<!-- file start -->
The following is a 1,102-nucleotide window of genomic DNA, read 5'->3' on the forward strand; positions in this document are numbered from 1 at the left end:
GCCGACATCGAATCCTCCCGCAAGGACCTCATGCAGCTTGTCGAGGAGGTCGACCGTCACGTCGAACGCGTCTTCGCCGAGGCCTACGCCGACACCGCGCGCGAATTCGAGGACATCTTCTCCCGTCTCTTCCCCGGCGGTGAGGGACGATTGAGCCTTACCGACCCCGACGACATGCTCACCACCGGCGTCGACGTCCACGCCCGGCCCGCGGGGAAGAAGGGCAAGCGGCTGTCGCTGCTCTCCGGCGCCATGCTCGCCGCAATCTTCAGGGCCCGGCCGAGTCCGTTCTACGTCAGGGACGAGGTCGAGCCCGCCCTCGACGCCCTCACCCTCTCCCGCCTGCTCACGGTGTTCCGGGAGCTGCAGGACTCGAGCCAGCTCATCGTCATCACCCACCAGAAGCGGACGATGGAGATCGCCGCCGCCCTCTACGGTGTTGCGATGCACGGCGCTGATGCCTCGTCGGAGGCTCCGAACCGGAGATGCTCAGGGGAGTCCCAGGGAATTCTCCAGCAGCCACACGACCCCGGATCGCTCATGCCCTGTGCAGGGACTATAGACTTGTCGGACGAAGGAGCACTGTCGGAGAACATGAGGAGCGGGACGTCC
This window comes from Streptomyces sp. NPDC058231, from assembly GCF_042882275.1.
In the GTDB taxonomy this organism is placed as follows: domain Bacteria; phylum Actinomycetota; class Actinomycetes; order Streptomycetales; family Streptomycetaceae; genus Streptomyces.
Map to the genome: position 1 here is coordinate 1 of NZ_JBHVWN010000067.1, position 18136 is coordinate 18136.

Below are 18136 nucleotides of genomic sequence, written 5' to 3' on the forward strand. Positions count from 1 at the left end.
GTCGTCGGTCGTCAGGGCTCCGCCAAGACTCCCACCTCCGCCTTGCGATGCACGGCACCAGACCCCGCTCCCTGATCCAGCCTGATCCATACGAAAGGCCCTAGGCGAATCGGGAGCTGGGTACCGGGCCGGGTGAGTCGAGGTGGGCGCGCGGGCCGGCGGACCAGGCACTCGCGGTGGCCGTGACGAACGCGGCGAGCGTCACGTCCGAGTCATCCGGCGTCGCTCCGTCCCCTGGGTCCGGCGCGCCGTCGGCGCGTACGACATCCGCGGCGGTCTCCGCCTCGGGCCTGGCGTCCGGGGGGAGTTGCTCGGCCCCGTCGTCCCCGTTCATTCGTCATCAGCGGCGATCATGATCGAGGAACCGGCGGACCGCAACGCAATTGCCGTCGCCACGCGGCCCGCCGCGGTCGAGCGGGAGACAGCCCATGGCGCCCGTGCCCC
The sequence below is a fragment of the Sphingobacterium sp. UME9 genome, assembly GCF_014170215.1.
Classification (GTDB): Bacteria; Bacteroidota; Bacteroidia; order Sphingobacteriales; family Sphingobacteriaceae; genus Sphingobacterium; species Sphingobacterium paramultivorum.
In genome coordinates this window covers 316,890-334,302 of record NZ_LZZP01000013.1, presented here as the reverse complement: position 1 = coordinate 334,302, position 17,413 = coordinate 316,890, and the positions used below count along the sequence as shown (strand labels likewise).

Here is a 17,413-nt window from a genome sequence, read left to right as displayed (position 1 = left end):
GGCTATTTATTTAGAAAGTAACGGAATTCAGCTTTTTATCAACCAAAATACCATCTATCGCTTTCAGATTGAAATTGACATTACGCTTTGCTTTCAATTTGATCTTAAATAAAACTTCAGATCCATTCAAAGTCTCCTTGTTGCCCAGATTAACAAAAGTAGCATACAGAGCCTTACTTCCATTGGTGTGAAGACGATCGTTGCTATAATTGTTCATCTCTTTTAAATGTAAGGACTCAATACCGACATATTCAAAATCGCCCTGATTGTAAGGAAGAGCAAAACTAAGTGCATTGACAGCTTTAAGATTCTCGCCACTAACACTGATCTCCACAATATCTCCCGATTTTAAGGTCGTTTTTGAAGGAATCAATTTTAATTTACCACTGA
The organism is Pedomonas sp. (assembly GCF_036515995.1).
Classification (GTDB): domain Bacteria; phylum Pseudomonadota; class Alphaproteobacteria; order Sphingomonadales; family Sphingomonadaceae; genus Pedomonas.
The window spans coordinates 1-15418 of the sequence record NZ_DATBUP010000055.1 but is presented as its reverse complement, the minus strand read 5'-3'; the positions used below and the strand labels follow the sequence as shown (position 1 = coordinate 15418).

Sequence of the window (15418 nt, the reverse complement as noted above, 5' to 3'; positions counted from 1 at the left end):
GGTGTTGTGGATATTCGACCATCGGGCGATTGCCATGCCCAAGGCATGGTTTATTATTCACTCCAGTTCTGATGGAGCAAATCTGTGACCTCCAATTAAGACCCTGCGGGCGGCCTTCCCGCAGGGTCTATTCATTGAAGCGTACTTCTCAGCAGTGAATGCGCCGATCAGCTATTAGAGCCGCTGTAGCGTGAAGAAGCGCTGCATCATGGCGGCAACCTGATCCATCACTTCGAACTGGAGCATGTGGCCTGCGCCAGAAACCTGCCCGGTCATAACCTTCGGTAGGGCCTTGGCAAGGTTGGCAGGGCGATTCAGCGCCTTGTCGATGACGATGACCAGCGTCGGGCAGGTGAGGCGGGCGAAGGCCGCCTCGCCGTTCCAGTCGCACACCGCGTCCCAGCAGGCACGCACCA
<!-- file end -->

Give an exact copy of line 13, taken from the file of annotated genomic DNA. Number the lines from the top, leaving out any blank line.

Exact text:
The organism is Pedomonas sp. (assembly GCF_036515995.1).